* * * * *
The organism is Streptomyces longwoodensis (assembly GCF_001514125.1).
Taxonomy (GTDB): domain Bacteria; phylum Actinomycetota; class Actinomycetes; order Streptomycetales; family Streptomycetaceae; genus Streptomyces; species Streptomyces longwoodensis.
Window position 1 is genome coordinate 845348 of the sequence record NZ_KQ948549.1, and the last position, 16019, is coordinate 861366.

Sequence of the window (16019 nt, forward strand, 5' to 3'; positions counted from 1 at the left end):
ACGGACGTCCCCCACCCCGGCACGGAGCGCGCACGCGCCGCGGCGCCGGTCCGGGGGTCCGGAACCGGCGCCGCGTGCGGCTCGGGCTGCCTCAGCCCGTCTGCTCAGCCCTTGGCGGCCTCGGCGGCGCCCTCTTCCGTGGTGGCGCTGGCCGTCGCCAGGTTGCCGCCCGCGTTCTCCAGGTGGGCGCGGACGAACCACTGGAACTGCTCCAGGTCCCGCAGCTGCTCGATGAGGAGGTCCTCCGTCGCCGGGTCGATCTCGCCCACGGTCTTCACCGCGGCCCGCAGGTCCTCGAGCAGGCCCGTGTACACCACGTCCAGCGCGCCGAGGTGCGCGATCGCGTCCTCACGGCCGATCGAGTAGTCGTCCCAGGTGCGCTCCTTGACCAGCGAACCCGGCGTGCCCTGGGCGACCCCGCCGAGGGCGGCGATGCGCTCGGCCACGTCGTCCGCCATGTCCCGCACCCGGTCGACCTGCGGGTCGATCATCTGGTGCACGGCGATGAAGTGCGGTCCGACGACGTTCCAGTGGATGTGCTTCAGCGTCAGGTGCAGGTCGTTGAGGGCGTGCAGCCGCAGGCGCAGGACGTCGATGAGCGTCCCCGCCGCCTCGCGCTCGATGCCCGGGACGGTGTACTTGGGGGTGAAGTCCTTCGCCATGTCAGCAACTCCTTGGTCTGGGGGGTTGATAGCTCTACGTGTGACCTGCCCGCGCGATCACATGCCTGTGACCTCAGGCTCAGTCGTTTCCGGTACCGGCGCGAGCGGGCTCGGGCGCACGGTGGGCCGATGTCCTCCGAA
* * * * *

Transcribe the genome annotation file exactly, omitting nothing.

The organism is Streptomyces longwoodensis (assembly GCF_001514125.1).
Taxonomy (GTDB): domain Bacteria; phylum Actinomycetota; class Actinomycetes; order Streptomycetales; family Streptomycetaceae; genus Streptomyces; species Streptomyces longwoodensis.
Window position 1 is genome coordinate 845348 of the sequence record NZ_KQ948549.1, and the last position, 16019, is coordinate 861366.

Sequence of the window (16019 nt, forward strand, 5' to 3'; positions counted from 1 at the left end):
ACGGACGTCCCCCACCCCGGCACGGAGCGCGCACGCGCCGCGGCGCCGGTCCGGGGGTCCGGAACCGGCGCCGCGTGCGGCTCGGGCTGCCTCAGCCCGTCTGCTCAGCCCTTGGCGGCCTCGGCGGCGCCCTCTTCCGTGGTGGCGCTGGCCGTCGCCAGGTTGCCGCCCGCGTTCTCCAGGTGGGCGCGGACGAACCACTGGAACTGCTCCAGGTCCCGCAGCTGCTCGATGAGGAGGTCCTCCGTCGCCGGGTCGATCTCGCCCACGGTCTTCACCGCGGCCCGCAGGTCCTCGAGCAGGCCCGTGTACACCACGTCCAGCGCGCCGAGGTGCGCGATCGCGTCCTCACGGCCGATCGAGTAGTCGTCCCAGGTGCGCTCCTTGACCAGCGAACCCGGCGTGCCCTGGGCGACCCCGCCGAGGGCGGCGATGCGCTCGGCCACGTCGTCCGCCATGTCCCGCACCCGGTCGACCTGCGGGTCGATCATCTGGTGCACGGCGATGAAGTGCGGTCCGACGACGTTCCAGTGGATGTGCTTCAGCGTCAGGTGCAGGTCGTTGAGGGCGTGCAGCCGCAGGCGCAGGACGTCGATGAGCGTCCCCGCCGCCTCGCGCTCGATGCCCGGGACGGTGTACTTGGGGGTGAAGTCCTTCGCCATGTCAGCAACTCCTTGGTCTGGGGGGTTGATAGCTCTACGTGTGACCTGCCCGCGCGATCACATGCCTGTGACCTCAGGCTCAGTCGTTTCCGGTACCGGCGCGAGCGGGCTCGGGCGCACGGTGGGCCGATGTCCTCCGAA